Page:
Furthermore, we noted that the board did not adhere to some requirements regarding administrative processes. For example, the board did not have copies of statements of economic interests for some of its members for the period of our review. According to the board’s president, board staff did not always follow up with board members to ensure that they filed timely statements of economic interests. When required statements of economic interests are not filed, neither the board nor the public is made aware of potential conflicts of interest board members may have.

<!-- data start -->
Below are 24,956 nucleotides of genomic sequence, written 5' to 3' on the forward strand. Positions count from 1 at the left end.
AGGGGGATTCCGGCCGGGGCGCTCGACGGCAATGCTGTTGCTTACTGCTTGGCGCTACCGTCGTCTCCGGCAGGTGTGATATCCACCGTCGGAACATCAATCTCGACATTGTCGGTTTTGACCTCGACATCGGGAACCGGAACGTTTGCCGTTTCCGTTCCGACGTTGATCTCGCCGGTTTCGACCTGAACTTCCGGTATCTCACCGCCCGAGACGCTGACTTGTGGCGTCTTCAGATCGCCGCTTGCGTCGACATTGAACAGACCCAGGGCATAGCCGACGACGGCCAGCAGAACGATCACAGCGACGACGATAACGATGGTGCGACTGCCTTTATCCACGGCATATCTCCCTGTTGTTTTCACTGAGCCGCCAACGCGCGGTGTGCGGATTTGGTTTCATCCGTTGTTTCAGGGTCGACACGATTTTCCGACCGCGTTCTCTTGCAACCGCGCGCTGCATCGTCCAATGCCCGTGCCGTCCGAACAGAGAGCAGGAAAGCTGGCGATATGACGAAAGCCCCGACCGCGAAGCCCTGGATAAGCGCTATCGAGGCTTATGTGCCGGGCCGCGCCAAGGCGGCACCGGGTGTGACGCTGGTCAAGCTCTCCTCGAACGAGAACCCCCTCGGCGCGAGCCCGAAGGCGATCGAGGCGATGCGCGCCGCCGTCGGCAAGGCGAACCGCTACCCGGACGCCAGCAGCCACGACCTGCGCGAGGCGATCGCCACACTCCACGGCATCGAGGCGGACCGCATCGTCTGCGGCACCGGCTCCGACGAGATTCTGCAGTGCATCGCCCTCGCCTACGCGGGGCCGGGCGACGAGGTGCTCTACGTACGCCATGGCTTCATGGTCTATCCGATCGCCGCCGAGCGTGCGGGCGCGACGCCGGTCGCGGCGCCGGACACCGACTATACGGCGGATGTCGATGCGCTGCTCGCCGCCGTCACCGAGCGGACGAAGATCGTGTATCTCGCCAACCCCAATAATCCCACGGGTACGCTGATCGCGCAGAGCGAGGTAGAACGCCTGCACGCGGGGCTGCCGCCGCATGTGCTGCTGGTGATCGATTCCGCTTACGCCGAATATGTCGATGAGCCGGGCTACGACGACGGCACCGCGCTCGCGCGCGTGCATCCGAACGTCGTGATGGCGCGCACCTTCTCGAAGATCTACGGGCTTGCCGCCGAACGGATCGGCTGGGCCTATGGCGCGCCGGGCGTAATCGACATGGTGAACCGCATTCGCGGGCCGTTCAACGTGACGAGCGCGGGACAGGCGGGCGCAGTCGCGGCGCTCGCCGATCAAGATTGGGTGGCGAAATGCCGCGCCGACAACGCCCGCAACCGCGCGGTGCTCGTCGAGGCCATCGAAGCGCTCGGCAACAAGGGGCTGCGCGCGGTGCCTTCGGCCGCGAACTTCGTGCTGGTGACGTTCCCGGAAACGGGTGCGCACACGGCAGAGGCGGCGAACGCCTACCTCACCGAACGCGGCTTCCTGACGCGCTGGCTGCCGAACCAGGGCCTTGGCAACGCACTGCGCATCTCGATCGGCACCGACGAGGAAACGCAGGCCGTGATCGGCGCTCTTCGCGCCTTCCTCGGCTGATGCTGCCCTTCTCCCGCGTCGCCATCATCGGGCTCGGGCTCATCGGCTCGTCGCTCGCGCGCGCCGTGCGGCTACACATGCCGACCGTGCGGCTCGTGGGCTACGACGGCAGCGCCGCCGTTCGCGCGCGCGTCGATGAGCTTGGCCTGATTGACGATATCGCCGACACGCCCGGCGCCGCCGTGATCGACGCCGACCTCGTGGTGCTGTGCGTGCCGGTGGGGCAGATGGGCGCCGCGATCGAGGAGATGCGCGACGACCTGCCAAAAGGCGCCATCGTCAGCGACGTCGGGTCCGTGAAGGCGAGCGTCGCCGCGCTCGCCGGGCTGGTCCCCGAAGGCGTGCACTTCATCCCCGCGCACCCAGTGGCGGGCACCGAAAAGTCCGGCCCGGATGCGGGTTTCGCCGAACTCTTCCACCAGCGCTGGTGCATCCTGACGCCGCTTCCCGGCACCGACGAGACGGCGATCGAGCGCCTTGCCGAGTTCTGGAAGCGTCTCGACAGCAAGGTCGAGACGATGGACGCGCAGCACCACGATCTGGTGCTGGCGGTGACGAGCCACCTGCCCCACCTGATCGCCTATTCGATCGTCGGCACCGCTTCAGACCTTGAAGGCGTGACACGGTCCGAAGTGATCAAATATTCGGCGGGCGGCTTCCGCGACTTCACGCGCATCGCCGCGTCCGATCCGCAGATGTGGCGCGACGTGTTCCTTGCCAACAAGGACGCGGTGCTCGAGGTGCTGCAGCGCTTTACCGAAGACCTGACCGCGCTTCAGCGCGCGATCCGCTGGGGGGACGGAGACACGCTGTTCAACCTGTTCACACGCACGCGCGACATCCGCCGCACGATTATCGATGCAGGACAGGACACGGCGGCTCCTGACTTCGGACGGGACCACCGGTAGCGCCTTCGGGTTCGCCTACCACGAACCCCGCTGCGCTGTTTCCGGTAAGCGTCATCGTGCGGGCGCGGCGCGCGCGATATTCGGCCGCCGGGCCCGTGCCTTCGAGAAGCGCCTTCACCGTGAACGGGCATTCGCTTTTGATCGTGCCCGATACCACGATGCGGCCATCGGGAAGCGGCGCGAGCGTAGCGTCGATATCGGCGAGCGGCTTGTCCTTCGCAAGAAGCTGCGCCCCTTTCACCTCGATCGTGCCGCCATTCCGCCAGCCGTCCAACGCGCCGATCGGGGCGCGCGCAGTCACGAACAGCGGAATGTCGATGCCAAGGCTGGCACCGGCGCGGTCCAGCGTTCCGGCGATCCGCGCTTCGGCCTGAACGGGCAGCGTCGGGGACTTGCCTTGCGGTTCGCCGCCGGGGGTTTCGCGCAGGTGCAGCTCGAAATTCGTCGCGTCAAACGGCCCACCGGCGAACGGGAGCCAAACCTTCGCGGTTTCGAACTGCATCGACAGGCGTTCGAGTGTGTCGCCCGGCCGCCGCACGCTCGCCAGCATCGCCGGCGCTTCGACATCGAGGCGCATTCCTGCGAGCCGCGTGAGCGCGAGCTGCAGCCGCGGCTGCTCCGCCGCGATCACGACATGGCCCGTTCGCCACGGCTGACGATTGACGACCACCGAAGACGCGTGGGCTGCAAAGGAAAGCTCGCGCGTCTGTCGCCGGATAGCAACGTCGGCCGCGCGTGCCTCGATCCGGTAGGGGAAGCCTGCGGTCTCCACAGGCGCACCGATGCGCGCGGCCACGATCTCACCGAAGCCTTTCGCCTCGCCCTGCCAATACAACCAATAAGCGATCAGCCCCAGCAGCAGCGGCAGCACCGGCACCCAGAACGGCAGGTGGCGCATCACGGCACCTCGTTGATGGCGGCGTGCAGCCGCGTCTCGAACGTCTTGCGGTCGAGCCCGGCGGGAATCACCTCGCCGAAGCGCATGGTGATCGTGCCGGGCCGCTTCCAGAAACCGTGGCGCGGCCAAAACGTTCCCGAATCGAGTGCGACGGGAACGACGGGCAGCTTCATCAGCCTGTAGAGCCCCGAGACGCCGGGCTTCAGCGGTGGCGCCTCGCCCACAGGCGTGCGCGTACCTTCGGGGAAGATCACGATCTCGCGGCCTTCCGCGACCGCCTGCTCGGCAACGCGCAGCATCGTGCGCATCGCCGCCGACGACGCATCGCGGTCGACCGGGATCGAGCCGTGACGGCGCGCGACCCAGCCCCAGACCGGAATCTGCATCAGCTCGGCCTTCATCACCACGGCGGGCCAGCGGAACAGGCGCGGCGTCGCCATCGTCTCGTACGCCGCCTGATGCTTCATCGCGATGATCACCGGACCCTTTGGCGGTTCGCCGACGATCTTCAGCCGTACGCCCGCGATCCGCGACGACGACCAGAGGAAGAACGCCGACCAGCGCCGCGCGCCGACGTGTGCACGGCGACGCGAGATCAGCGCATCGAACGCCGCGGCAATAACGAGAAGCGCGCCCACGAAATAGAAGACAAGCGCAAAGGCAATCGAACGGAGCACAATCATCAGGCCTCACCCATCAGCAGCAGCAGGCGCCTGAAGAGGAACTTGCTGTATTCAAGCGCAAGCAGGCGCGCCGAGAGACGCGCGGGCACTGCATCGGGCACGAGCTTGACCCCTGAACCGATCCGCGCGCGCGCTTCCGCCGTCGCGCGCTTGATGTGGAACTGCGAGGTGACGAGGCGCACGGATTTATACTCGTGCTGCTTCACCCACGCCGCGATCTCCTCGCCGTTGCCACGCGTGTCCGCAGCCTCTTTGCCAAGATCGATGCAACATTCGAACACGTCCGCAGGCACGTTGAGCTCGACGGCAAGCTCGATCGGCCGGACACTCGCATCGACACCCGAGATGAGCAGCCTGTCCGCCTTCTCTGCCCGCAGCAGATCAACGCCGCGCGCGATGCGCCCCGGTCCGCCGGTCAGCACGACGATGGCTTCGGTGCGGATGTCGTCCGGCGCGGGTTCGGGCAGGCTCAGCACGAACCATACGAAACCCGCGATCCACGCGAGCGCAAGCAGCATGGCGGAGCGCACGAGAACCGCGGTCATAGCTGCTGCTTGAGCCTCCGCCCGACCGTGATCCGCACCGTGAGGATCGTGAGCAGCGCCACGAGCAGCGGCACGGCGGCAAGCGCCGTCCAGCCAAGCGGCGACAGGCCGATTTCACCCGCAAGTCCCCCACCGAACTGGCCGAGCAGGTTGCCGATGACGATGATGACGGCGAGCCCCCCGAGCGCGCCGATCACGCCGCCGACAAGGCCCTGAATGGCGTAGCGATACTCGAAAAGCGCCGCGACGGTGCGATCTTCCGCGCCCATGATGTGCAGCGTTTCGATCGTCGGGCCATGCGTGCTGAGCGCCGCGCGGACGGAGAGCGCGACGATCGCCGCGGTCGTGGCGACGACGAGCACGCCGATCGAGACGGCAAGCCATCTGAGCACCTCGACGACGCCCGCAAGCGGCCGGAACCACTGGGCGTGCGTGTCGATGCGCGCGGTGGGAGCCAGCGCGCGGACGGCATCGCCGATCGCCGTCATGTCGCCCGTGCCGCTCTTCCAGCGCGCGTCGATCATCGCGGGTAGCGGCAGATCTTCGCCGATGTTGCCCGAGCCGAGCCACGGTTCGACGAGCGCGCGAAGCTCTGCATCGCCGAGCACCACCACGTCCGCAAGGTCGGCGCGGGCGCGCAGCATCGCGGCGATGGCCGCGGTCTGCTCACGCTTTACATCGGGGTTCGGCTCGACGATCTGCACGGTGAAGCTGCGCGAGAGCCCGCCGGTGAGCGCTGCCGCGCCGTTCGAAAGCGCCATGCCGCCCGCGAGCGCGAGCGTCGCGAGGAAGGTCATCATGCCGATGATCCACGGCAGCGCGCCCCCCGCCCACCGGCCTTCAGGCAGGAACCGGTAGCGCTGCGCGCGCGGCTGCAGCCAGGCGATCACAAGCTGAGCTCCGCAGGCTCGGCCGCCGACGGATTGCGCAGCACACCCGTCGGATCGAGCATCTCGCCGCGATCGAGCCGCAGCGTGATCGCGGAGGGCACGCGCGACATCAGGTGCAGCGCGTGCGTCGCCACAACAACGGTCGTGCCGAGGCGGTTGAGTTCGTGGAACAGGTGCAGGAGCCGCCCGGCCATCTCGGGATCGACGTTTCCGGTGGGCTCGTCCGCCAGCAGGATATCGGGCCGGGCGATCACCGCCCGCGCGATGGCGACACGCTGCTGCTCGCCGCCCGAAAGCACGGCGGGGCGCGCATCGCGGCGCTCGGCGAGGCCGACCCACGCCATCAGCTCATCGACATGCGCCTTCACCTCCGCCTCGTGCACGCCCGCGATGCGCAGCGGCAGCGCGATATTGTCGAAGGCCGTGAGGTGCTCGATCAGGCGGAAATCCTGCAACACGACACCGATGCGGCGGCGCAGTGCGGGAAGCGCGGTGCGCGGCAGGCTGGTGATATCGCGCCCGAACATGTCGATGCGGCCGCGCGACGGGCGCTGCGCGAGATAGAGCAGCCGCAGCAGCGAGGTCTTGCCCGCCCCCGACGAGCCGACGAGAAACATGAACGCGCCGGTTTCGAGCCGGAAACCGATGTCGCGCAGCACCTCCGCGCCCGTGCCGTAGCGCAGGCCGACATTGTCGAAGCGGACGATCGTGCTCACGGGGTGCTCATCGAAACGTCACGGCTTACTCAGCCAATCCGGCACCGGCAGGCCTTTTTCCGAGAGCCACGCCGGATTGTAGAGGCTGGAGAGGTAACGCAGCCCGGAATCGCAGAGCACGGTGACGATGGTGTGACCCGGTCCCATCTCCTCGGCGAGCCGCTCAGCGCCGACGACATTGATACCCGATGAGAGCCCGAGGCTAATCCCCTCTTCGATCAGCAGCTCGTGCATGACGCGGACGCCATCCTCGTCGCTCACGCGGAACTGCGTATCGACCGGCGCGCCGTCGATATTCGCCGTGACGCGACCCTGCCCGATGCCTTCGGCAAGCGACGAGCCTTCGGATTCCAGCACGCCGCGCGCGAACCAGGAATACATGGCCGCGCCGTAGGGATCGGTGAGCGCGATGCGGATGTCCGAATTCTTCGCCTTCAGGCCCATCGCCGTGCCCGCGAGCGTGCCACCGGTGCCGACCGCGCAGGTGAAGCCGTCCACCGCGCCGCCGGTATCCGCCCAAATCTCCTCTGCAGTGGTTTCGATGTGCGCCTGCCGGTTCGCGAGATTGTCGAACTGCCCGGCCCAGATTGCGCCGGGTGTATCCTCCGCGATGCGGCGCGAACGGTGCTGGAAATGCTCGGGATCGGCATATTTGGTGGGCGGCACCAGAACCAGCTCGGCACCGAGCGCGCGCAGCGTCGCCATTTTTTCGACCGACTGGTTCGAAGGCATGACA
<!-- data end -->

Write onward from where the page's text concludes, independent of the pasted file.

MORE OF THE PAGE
In addition, the board did not approve several adjustments to the rates vessels must pay for pilotage services, as the law requires. State law establishes these rates and allows adjustment to them based on the number of pilots licensed. According to the board’s president, the law does not require the board to approve the adjustments; instead, the board receives a copy of the rate sheet from the San Francisco Bar Pilots (Bar Pilots)—a private affiliation of pilots licensed by the board—that reflects the adjustment. However, state law requires that such rates become effective “as directed by the board,” which, according to our counsel, reflects the Legislature’s intent that the board take some affirmative action to authorize a rate change.